Thyroid Disorders Again Linked to Birth Defects
Mother's under-active thyroid increases risk of heart, kidney and brain damage, study says
THURSDAY, Jan. 17, 2002 (HealthDayNews) -- For the second time this week, a new study has linked low thyroid function to birth defects.
In the latest research, doctors at Johns Hopkins Medical Center offer what they say is proof that babies born to women with abnormally functioning thyroid glands are at increased risk for heart, kidney and brain damage, as well as other more common defects such as cleft lip and palate.
"By far, the greatest number of birth defects seen involved the heart. Although there were other problems as well, including renal and central nervous system problems, limb defects such as cleft foot, as well as cleft palate, all of which were seen in greater numbers in women who had a low thyroid function," says study author Dr. David A. Nagey. He presented his findings today at the annual meeting of the Society for Maternal-Fetal Medicine in New Orleans.
All of these defects were seen, even though the women were on medication to offset the problems created by abnormally functioning thyroids.
Although women with both low (under-active) and high (over-active) thyroid functions had increased risks of birth defects, Nagey says the babies of women with under-active thyroids fared the worst, particularly when it came to heart abnormalities.
In the past, studies have shown that babies born to mothers with under-active thyroids can have developmental problems, including learning disabilities. Some studies have also shown a slight increase in the risk of Down's syndrome.
But the Hopkins study is the first human study to indicate that thyroid function may also be linked to physical birth defects.
However, endocrinologist and thyroid expert Dr. Loren Wissner-Greene has some doubts about the study's conclusions.
"Women with thyroid disorder have been studied and studied extensively. And even in a very large trial published last year in The New England Journal of Medicine, babies born to mothers with thyroid disease were, at most, found to have slight developmental delays. There was never any mention of any possibility of these kinds of major birth defects," says Wissner-Greene, associate professor of medicine at New York University Medical Center.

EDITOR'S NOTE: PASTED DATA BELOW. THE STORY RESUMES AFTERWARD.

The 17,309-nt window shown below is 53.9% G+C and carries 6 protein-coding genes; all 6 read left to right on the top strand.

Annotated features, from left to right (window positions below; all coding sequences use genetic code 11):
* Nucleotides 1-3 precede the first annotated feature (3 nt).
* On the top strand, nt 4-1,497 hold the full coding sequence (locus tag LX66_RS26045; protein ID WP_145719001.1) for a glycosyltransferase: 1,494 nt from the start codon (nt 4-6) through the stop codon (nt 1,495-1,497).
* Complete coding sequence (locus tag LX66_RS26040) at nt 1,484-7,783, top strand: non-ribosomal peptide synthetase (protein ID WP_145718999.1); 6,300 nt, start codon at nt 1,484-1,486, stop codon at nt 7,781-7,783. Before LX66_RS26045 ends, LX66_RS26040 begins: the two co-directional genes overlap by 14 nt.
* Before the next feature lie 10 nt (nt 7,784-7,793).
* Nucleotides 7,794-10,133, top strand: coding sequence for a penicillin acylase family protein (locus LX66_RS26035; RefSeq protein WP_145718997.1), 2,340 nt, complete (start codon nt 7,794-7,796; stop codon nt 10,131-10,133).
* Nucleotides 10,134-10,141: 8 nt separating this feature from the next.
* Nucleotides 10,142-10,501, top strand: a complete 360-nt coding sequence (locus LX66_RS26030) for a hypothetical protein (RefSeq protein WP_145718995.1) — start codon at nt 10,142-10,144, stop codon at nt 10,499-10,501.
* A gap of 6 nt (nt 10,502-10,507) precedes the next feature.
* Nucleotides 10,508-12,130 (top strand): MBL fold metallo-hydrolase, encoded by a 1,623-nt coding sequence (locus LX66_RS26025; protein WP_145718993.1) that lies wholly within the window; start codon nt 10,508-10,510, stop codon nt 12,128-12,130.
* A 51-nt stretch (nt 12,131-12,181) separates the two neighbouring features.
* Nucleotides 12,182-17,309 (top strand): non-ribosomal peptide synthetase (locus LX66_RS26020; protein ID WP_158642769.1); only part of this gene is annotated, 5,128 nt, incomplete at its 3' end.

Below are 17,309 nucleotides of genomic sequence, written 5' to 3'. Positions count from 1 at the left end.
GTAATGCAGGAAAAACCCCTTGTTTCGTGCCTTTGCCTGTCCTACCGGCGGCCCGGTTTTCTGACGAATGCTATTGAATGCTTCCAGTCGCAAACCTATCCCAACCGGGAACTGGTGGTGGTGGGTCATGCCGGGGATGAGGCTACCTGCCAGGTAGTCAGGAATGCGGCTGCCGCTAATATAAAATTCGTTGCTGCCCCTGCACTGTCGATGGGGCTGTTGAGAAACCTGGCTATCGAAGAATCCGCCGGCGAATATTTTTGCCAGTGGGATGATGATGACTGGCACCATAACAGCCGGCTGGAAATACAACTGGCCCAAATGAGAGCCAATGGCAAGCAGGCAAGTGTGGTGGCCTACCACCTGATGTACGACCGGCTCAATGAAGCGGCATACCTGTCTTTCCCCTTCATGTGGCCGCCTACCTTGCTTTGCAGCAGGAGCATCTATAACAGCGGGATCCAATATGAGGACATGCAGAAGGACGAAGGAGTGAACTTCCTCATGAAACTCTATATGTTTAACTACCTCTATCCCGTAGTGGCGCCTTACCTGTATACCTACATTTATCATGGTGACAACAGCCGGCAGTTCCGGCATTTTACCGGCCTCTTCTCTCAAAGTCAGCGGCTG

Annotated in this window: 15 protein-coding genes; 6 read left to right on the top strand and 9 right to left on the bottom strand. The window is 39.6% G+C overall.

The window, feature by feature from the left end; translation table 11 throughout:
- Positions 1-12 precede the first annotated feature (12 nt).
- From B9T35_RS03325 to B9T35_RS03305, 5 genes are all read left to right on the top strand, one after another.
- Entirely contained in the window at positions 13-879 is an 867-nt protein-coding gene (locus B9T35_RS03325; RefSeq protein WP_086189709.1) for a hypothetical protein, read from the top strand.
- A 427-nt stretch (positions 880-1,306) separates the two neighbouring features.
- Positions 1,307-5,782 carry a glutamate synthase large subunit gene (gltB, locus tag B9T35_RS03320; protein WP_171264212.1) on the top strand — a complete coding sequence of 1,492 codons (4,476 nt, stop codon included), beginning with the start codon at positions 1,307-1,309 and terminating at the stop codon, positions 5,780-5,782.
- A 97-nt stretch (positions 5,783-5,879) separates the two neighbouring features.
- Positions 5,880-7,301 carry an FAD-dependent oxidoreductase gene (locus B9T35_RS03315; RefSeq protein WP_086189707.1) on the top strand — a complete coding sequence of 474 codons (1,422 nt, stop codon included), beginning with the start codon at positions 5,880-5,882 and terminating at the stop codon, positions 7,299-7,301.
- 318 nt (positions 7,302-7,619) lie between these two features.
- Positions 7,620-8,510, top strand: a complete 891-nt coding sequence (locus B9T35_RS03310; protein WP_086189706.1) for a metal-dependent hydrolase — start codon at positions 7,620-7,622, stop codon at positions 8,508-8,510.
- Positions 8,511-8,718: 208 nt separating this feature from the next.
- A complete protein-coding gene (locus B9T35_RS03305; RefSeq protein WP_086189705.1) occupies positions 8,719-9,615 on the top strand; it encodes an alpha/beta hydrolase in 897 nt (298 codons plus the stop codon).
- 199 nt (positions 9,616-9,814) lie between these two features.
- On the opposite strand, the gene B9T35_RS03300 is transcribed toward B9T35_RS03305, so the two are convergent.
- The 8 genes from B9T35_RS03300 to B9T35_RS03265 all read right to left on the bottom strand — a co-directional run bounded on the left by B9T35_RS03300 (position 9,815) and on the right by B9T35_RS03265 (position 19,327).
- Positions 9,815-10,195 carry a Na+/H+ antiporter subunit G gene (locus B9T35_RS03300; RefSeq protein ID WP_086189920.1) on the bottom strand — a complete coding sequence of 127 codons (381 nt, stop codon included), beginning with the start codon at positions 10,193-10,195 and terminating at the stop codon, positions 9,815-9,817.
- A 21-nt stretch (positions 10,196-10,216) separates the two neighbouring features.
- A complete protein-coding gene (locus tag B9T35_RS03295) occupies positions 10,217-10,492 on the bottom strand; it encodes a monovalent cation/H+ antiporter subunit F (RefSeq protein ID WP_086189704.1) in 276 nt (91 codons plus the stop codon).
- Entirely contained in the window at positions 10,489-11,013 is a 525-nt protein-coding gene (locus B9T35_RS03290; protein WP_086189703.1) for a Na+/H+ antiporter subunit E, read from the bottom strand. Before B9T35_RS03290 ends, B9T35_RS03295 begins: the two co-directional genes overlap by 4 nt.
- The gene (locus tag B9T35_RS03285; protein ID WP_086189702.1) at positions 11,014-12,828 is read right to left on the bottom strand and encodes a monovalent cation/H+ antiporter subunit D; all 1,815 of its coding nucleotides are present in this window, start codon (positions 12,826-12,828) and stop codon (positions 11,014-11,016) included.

"One would think that if the results were as obvious as they seem in this study, there would have been some indication noted long before this. And this hasn't been so," says Wissner-Greene, who questions whether some other unknown factor could have been responsible for the finding.
Earlier this week, researchers at Texas A& M University reported that a study of sheep found alcohol-related birth defects, which include some physical deformities, may be linked to thyroid function.
"We found that the thyroid gland is suppressed by the alcohol, which, in turn, may be the underlying cause of alcohol-related birth defects," says Dr. Timothy Cudd, associate professor of physiology at Texas A&M and author of the earlier study.
Nagey of Hopkins says he's not certain how or why an under-active thyroid increases the risk of birth defects. But he suspects the same underlying problem that causes the thyroid gland to malfunction -- an autoimmune response -- may be to blame for the birth defects.
His study involved 101 pregnant women all previously diagnosed with thyroid disorder -- 64 with low thyroid function and 50 with high thyroid function. All gave birth at Johns Hopkins Hospital between 1994 and 1999. The average age of each mother was 31, and Nagey says very few admitted to drinking alcohol, smoking, or using drugs.
After studying the medical charts on all the women and the 114 babies who were born, the doctors noted a higher-than-average rate of numerous birth defects.
Twenty one babies (18 percent) had birth defects, ranging from cardiac, renal and central nervous system problems, to deformities such as sunken chest, extra fingers, cleft lip and palate and ear deformities. Two other babies died before being delivered.
For Nagey, the true value of his research is in underscoring the need for high-risk obstetrical care for women with a thyroid disorder.
"I think our study verifies once again that women with a thyroid disorder require the care of a high-risk obstetrician," says Nagey.
More important, he says, is the need to choose a birthing center that is experienced in the post-natal care of babies with the types of birth defects seen in this study.
"The hospital needs to be equipped to handle the kind of problems we found in this study, to do whatever immediate surgery or other treatments are necessary as soon as the baby is born," says Nagey.
Wissner-Greene cautions, however, that women should not panic over the Hopkins research. The study contained a small number of women and the results are controversial, she says.
"Even if the finding is validated in larger studies, it should be noted that not every woman with a thyroid disorder is going to give birth to a defected baby. And the research, even if proven true, will only pertain to a relatively small number of women," she adds.
What To Do:
For more information on thyroid disorders, visit the American Thyroid Society.
For an overview of how the thyroid gland works and how it can affect your health, visit The Thyroid Society.
To learn more about how thyroid disorders affect pregnancy, check this Colorado State University site.